Could the election in Britain finally signal the end of the plurality voting method (what they call “first past the post”) - the 18th century voting method used by England, the US and a few other former British colonies lets winners win with a plurality rather than a majority. Under plurality rules, 25% or 35% of the vote is good enough to "win". No run off or ranking of voter preferences to determine what the actual large majority of voters in a district want. Its flawed math ignores the wishes of the broader electorate and creates a two-party monopoly where even the most viable and popular third parties, like England’s Liberal Democrats, get squeezed out.

The Lib-Dems have made reform a “non-negotiable” demand. The change they want is not “proportional voting” as reported in the New York Times. It’s a more modern and majoritarian voting method – that lets voters to rank their preferences, 1,2, 3.

Known as the single transferable vote or ranked choice voting, it does not guarantee a purer proportionality favored by some democracies. But it does mean the winner is a majority one with the broadest support in the district. It does allow more parties and candidates to compete without being “spoilers” or fracturing the vote. In the end, voters get to hear a more robust debate on issues and have more choices where the winner and overall result will be more a consensus choice.

It’s long time to bid cheerio to plurality “first-past-the-post” voting in England. Fine for 18th century. Not at all appropriate for democracy today in England or inhere the US and other former British colonies that still have it. (Not Australia or New Zealand, they graduated to more competitive and represented voting methods years ago).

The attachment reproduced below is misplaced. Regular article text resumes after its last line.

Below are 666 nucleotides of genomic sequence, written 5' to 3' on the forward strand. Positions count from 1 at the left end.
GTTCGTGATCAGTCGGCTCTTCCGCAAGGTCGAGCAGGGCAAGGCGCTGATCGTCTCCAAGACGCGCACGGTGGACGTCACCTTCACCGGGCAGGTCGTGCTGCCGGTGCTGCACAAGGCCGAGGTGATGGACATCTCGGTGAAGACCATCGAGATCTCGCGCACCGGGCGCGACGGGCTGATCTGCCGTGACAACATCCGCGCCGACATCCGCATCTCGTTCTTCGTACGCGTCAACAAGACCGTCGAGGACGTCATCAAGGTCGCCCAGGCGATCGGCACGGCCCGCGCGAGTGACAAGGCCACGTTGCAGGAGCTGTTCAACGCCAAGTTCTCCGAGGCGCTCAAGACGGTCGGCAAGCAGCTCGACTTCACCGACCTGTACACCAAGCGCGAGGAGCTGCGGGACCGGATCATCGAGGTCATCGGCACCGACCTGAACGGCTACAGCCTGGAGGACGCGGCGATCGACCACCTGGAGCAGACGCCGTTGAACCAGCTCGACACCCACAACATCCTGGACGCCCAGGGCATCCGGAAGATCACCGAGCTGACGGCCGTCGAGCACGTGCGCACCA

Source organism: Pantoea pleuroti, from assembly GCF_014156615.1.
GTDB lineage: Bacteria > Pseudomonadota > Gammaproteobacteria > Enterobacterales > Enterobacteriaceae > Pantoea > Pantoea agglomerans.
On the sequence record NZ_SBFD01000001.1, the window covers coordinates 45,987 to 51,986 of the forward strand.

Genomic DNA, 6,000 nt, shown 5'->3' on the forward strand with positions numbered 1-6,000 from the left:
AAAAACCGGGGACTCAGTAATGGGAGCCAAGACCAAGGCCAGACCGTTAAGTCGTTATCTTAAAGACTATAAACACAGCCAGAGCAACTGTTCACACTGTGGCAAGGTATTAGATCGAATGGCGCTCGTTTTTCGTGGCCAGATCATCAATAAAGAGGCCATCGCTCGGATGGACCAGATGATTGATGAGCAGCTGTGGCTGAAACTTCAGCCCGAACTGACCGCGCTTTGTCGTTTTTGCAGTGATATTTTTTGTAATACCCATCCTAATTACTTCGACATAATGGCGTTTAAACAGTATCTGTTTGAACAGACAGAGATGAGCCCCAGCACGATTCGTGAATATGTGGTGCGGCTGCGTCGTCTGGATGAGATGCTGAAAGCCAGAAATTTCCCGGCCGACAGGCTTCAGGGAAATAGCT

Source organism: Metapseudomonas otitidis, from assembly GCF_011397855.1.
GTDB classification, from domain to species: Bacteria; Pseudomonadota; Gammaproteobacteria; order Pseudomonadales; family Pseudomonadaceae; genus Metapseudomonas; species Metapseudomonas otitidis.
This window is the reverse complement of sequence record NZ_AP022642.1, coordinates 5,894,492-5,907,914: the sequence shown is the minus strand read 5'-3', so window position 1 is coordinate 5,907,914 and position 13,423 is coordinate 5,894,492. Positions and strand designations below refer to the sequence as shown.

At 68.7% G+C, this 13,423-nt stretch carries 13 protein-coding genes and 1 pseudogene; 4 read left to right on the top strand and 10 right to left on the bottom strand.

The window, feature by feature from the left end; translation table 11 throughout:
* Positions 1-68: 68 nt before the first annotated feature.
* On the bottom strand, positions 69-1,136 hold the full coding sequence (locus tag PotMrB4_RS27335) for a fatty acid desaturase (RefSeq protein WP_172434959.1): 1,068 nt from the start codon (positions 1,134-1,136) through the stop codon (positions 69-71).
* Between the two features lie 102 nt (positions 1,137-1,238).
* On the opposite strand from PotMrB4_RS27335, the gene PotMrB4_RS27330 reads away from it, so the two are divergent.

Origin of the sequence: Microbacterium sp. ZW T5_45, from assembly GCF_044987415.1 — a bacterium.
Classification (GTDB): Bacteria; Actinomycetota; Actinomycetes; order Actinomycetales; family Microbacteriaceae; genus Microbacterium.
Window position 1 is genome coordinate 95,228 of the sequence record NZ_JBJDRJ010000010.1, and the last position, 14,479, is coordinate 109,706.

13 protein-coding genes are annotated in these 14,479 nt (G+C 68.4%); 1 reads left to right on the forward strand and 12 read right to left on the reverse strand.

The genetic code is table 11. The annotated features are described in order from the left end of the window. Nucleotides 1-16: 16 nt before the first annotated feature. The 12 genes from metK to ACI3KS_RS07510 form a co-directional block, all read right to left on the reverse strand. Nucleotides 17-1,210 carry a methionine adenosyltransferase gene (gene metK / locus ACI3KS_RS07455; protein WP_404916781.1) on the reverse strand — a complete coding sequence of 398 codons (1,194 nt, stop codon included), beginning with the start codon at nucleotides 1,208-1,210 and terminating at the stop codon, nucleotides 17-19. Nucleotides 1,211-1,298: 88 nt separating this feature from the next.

The fate of voting in Britain is worth following. Change there could finally move the debate higher on the agenda of the US, mired like our English cousin in the zero sum dynamic of winner-take-all plurality rules.

Tuesday, May 4, 2010

Hispanic population growth - updated tool at Pew

Timed well with the kickoff of the Census ground non-response followup, the Pew Hispanic Center has updated maps of the Latino/Hispanic population by county on its website. The maps show population numbers, shares and growth for 1980, 1990, 2000 and 2008, using population estimates and Decennial Census data from the U.S. Census Bureau. The county data for 1990, 2000 and 2008 also can be downloaded.

While looking at this map, keep in mind that initial analysis of Census tract response rates show that tracts with a low response rate (60% or lower) have on average a higher percent Latino/Hispanic residents (17%) than tracts with a higher response rate (higher than 60%), in which 11% of residents are Hispanic.

Clicking and dragging the sliders is a fun way to see the growth of the Latino/Hispanic population over the past 30 years.